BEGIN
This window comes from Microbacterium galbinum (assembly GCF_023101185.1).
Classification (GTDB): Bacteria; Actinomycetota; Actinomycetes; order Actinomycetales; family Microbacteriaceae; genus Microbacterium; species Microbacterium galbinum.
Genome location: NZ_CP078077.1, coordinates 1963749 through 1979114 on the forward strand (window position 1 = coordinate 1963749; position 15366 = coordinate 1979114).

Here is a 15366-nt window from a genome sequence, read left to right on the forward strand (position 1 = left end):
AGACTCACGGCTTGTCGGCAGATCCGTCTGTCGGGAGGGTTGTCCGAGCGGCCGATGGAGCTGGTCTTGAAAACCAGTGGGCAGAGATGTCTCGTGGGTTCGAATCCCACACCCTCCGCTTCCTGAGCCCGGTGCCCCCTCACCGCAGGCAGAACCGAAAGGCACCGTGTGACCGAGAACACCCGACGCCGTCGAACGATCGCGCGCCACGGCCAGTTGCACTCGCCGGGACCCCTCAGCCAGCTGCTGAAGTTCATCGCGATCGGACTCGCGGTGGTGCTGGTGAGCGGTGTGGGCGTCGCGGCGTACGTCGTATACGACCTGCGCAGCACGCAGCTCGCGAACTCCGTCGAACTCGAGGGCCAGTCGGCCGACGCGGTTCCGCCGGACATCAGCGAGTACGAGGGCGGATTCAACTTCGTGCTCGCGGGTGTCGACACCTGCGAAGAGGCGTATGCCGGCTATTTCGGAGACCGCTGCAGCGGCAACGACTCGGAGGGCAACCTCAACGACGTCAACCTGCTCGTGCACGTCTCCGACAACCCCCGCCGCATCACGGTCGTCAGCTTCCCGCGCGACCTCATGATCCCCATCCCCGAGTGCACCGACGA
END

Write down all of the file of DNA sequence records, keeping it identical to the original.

This window comes from Microbacterium galbinum (assembly GCF_023101185.1).
Classification (GTDB): Bacteria; Actinomycetota; Actinomycetes; order Actinomycetales; family Microbacteriaceae; genus Microbacterium; species Microbacterium galbinum.
Genome location: NZ_CP078077.1, coordinates 1963749 through 1979114 on the forward strand (window position 1 = coordinate 1963749; position 15366 = coordinate 1979114).

Here is a 15366-nt window from a genome sequence, read left to right on the forward strand (position 1 = left end):
AGACTCACGGCTTGTCGGCAGATCCGTCTGTCGGGAGGGTTGTCCGAGCGGCCGATGGAGCTGGTCTTGAAAACCAGTGGGCAGAGATGTCTCGTGGGTTCGAATCCCACACCCTCCGCTTCCTGAGCCCGGTGCCCCCTCACCGCAGGCAGAACCGAAAGGCACCGTGTGACCGAGAACACCCGACGCCGTCGAACGATCGCGCGCCACGGCCAGTTGCACTCGCCGGGACCCCTCAGCCAGCTGCTGAAGTTCATCGCGATCGGACTCGCGGTGGTGCTGGTGAGCGGTGTGGGCGTCGCGGCGTACGTCGTATACGACCTGCGCAGCACGCAGCTCGCGAACTCCGTCGAACTCGAGGGCCAGTCGGCCGACGCGGTTCCGCCGGACATCAGCGAGTACGAGGGCGGATTCAACTTCGTGCTCGCGGGTGTCGACACCTGCGAAGAGGCGTATGCCGGCTATTTCGGAGACCGCTGCAGCGGCAACGACTCGGAGGGCAACCTCAACGACGTCAACCTGCTCGTGCACGTCTCCGACAACCCCCGCCGCATCACGGTCGTCAGCTTCCCGCGCGACCTCATGATCCCCATCCCCGAGTGCACCGACGA